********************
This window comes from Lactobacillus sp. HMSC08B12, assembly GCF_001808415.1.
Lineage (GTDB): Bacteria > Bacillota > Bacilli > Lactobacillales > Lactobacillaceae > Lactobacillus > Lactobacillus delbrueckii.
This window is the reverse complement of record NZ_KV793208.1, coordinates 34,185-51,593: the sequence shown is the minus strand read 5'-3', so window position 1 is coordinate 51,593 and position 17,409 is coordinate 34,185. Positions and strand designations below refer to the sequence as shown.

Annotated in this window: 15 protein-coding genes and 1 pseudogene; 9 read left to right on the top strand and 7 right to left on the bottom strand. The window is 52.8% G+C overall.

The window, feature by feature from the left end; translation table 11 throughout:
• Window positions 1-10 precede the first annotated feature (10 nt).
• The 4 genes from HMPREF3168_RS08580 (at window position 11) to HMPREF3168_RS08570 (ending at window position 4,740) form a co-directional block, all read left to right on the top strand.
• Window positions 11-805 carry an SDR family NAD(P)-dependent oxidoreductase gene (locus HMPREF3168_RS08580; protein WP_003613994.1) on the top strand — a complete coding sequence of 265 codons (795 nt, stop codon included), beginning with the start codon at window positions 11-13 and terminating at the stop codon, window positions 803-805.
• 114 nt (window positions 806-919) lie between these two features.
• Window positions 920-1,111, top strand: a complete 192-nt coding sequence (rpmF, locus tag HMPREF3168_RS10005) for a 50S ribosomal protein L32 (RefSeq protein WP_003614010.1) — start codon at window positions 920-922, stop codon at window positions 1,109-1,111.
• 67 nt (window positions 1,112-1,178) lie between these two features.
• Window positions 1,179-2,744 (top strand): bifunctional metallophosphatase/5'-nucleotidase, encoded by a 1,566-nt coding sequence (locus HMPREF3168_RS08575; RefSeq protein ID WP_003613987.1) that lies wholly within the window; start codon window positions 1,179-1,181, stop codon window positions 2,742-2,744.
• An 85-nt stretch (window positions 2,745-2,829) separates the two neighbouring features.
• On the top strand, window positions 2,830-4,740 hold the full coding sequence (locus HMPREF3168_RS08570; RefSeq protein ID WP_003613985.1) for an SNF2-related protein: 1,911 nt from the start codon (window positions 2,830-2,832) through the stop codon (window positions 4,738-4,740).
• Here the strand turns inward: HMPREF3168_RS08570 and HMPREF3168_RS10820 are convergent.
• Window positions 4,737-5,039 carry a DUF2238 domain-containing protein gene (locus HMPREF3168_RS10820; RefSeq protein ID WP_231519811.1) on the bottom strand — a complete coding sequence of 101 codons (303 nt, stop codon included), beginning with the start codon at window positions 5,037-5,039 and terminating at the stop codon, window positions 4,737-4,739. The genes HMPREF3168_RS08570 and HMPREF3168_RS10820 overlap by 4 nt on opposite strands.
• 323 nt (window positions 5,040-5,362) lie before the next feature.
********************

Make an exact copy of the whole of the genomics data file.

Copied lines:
This window comes from Lactobacillus sp. HMSC08B12, assembly GCF_001808415.1.
Lineage (GTDB): Bacteria > Bacillota > Bacilli > Lactobacillales > Lactobacillaceae > Lactobacillus > Lactobacillus delbrueckii.
This window is the reverse complement of record NZ_KV793208.1, coordinates 34,185-51,593: the sequence shown is the minus strand read 5'-3', so window position 1 is coordinate 51,593 and position 17,409 is coordinate 34,185. Positions and strand designations below refer to the sequence as shown.

Annotated in this window: 15 protein-coding genes and 1 pseudogene; 9 read left to right on the top strand and 7 right to left on the bottom strand. The window is 52.8% G+C overall.

The window, feature by feature from the left end; translation table 11 throughout:
• Window positions 1-10 precede the first annotated feature (10 nt).
• The 4 genes from HMPREF3168_RS08580 (at window position 11) to HMPREF3168_RS08570 (ending at window position 4,740) form a co-directional block, all read left to right on the top strand.
• Window positions 11-805 carry an SDR family NAD(P)-dependent oxidoreductase gene (locus HMPREF3168_RS08580; protein WP_003613994.1) on the top strand — a complete coding sequence of 265 codons (795 nt, stop codon included), beginning with the start codon at window positions 11-13 and terminating at the stop codon, window positions 803-805.
• 114 nt (window positions 806-919) lie between these two features.
• Window positions 920-1,111, top strand: a complete 192-nt coding sequence (rpmF, locus tag HMPREF3168_RS10005) for a 50S ribosomal protein L32 (RefSeq protein WP_003614010.1) — start codon at window positions 920-922, stop codon at window positions 1,109-1,111.
• 67 nt (window positions 1,112-1,178) lie between these two features.
• Window positions 1,179-2,744 (top strand): bifunctional metallophosphatase/5'-nucleotidase, encoded by a 1,566-nt coding sequence (locus HMPREF3168_RS08575; RefSeq protein ID WP_003613987.1) that lies wholly within the window; start codon window positions 1,179-1,181, stop codon window positions 2,742-2,744.
• An 85-nt stretch (window positions 2,745-2,829) separates the two neighbouring features.
• On the top strand, window positions 2,830-4,740 hold the full coding sequence (locus HMPREF3168_RS08570; RefSeq protein ID WP_003613985.1) for an SNF2-related protein: 1,911 nt from the start codon (window positions 2,830-2,832) through the stop codon (window positions 4,738-4,740).
• Here the strand turns inward: HMPREF3168_RS08570 and HMPREF3168_RS10820 are convergent.
• Window positions 4,737-5,039 carry a DUF2238 domain-containing protein gene (locus HMPREF3168_RS10820; RefSeq protein ID WP_231519811.1) on the bottom strand — a complete coding sequence of 101 codons (303 nt, stop codon included), beginning with the start codon at window positions 5,037-5,039 and terminating at the stop codon, window positions 4,737-4,739. The genes HMPREF3168_RS08570 and HMPREF3168_RS10820 overlap by 4 nt on opposite strands.
• 323 nt (window positions 5,040-5,362) lie before the next feature.